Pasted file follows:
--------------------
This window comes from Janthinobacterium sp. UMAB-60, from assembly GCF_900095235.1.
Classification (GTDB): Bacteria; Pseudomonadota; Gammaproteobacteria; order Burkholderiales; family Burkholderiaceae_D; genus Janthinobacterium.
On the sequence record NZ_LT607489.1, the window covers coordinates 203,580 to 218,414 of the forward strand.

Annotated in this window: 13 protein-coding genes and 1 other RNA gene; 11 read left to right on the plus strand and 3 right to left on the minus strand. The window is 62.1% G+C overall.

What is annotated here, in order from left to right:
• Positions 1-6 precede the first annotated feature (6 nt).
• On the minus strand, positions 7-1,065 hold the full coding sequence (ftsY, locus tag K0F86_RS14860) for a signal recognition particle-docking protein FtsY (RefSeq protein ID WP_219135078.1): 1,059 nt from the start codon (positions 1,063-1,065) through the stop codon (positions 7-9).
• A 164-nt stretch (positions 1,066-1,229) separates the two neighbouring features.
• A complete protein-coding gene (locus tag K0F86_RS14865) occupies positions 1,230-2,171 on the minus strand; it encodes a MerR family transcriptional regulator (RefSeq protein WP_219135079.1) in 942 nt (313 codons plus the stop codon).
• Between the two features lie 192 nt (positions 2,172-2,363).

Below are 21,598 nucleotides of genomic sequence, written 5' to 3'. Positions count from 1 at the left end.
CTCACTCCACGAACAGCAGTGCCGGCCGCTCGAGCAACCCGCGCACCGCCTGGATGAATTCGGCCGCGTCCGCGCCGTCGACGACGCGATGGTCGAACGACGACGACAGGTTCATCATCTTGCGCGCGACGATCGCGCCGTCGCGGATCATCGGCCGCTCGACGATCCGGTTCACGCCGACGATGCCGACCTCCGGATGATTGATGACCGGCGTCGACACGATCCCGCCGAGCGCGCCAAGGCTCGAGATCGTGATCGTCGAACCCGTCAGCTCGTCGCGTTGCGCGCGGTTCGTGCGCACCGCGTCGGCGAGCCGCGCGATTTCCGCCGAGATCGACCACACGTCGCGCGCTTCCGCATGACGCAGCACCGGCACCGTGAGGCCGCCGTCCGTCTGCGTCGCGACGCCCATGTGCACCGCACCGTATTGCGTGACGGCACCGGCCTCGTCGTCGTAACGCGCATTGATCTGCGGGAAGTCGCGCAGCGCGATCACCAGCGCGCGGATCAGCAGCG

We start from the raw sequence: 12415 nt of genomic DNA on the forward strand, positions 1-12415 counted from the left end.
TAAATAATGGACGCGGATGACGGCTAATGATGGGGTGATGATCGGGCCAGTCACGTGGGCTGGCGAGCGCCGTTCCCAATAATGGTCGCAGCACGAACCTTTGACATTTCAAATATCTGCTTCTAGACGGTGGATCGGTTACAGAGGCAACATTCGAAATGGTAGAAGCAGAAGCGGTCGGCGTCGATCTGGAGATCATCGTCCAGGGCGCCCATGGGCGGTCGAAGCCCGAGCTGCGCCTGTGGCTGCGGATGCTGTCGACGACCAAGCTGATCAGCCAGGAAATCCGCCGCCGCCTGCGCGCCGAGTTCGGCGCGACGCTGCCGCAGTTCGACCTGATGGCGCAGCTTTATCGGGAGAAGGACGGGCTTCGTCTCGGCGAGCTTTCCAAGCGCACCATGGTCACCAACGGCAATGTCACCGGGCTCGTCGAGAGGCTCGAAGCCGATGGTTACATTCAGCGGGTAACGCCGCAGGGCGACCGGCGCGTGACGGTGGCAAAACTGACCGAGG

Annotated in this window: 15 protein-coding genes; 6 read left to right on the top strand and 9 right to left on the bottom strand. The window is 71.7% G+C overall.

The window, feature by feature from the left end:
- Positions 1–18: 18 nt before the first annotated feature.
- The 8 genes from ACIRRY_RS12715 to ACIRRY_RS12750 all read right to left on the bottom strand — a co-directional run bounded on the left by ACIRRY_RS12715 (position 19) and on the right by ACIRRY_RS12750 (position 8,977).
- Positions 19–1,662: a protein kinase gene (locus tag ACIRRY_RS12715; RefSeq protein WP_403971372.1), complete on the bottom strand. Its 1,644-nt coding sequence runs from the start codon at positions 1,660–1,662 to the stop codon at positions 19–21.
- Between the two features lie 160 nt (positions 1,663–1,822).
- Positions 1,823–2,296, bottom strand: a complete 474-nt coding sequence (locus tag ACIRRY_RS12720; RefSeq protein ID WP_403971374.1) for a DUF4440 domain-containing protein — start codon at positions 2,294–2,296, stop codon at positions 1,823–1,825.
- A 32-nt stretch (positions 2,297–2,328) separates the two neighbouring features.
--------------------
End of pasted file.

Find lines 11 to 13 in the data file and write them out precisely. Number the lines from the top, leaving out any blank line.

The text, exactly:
Below are 21,598 nucleotides of genomic sequence, written 5' to 3'. Positions count from 1 at the left end.
CTCACTCCACGAACAGCAGTGCCGGCCGCTCGAGCAACCCGCGCACCGCCTGGATGAATTCGGCCGCGTCCGCGCCGTCGACGACGCGATGGTCGAACGACGACGACAGGTTCATCATCTTGCGCGCGACGATCGCGCCGTCGCGGATCATCGGCCGCTCGACGATCCGGTTCACGCCGACGATGCCGACCTCCGGATGATTGATGACCGGCGTCGACACGATCCCGCCGAGCGCGCCAAGGCTCGAGATCGTGATCGTCGAACCCGTCAGCTCGTCGCGTTGCGCGCGGTTCGTGCGCACCGCGTCGGCGAGCCGCGCGATTTCCGCCGAGATCGACCACACGTCGCGCGCTTCCGCATGACGCAGCACCGGCACCGTGAGGCCGCCGTCCGTCTGCGTCGCGACGCCCATGTGCACCGCACCGTATTGCGTGACGGCACCGGCCTCGTCGTCGTAACGCGCATTGATCTGCGGGAAGTCGCGCAGCGCGATCACCAGCGCGCGGATCAGCAGCG

We start from the raw sequence: 12415 nt of genomic DNA on the forward strand, positions 1-12415 counted from the left end.